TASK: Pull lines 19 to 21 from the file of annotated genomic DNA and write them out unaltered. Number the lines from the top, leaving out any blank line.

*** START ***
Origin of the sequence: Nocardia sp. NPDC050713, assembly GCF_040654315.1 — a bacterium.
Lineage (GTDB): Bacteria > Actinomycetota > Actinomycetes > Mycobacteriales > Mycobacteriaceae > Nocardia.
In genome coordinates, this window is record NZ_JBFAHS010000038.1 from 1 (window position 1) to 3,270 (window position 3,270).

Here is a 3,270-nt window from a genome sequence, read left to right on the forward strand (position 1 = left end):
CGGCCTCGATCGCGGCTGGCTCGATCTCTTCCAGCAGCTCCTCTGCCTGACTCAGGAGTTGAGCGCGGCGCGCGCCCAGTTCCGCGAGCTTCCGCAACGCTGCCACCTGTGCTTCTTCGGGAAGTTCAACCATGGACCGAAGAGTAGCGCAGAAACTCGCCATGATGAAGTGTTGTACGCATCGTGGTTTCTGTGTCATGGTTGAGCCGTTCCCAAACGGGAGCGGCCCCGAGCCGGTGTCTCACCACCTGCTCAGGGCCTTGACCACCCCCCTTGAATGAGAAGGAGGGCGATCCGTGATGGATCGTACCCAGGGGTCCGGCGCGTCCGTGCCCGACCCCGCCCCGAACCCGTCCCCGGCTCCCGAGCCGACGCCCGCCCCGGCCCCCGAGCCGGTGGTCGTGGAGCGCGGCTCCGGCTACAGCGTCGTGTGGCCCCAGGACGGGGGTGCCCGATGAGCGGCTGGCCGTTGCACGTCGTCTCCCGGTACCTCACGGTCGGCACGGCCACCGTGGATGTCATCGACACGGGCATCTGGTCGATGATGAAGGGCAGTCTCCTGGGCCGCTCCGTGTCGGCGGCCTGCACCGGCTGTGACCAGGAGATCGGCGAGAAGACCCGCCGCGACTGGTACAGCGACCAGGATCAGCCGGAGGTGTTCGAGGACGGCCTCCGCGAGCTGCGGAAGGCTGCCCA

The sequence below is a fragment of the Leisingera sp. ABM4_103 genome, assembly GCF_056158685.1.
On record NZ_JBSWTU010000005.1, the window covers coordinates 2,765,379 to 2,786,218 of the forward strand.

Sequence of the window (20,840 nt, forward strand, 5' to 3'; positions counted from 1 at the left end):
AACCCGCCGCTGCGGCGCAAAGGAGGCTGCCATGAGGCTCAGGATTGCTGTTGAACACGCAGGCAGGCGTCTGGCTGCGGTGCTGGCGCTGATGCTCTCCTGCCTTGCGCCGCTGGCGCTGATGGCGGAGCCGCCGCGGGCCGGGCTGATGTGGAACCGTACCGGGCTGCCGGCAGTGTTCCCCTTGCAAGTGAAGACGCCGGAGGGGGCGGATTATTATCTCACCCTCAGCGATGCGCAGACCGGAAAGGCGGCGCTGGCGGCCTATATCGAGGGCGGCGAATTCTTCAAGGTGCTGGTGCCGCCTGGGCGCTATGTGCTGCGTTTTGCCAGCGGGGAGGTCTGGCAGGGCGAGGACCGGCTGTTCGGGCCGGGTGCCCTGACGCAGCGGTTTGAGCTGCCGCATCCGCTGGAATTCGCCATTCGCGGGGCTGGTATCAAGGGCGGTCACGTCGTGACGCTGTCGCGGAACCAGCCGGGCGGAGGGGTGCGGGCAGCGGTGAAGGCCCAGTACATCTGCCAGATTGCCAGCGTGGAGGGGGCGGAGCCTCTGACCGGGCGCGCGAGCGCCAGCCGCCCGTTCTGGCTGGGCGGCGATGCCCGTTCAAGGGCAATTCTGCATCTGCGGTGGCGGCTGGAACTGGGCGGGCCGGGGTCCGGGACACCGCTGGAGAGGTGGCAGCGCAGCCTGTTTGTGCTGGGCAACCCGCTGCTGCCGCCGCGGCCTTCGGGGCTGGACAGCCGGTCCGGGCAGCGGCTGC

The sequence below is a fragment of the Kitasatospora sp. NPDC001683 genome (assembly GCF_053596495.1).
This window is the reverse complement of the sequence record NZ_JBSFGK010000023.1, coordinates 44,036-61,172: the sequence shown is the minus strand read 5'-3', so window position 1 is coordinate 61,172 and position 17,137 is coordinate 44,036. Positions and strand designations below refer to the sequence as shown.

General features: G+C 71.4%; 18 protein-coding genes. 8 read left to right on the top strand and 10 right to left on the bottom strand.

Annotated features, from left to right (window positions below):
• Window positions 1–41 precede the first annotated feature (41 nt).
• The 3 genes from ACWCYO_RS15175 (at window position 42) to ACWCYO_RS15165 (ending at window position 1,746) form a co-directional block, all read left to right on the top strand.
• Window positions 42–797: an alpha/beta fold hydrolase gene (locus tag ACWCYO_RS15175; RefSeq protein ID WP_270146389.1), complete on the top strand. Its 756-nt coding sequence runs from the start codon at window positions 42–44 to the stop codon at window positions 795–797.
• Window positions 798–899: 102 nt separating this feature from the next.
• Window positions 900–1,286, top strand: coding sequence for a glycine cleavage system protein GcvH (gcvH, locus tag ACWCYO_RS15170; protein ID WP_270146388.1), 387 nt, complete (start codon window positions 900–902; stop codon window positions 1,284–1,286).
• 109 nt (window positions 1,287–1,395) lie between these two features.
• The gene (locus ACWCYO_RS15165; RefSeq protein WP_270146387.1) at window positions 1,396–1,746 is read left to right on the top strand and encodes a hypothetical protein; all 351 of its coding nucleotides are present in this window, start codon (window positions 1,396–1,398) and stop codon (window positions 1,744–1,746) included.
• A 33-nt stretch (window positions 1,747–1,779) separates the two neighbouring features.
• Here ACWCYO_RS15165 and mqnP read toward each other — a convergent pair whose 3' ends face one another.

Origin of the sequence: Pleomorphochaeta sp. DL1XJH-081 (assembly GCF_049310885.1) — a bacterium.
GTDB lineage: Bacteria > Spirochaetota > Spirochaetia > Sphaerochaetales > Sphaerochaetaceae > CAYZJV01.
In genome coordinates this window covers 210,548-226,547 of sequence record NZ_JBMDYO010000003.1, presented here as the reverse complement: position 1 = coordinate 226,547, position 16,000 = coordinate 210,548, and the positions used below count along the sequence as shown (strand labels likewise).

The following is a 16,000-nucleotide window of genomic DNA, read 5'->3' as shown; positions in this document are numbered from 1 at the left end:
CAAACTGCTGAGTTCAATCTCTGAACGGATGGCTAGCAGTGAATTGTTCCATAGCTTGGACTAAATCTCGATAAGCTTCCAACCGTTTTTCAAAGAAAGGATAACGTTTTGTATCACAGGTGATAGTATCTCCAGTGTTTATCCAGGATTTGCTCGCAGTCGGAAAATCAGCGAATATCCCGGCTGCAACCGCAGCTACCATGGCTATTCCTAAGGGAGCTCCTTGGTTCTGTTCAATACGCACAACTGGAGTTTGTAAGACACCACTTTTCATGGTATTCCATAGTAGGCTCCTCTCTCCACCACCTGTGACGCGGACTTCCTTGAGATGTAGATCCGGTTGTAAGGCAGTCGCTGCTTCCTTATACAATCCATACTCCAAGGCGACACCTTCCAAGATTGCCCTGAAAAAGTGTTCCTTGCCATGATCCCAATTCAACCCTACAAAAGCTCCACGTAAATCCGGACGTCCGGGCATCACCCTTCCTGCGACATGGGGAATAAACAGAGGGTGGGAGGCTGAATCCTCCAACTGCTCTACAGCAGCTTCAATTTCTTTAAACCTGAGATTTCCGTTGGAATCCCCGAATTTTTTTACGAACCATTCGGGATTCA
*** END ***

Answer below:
• 109 nt (window positions 1,287–1,395) lie between these two features.
• The gene (locus ACWCYO_RS15165; RefSeq protein WP_270146387.1) at window positions 1,396–1,746 is read left to right on the top strand and encodes a hypothetical protein; all 351 of its coding nucleotides are present in this window, start codon (window positions 1,396–1,398) and stop codon (window positions 1,744–1,746) included.
• A 33-nt stretch (window positions 1,747–1,779) separates the two neighbouring features.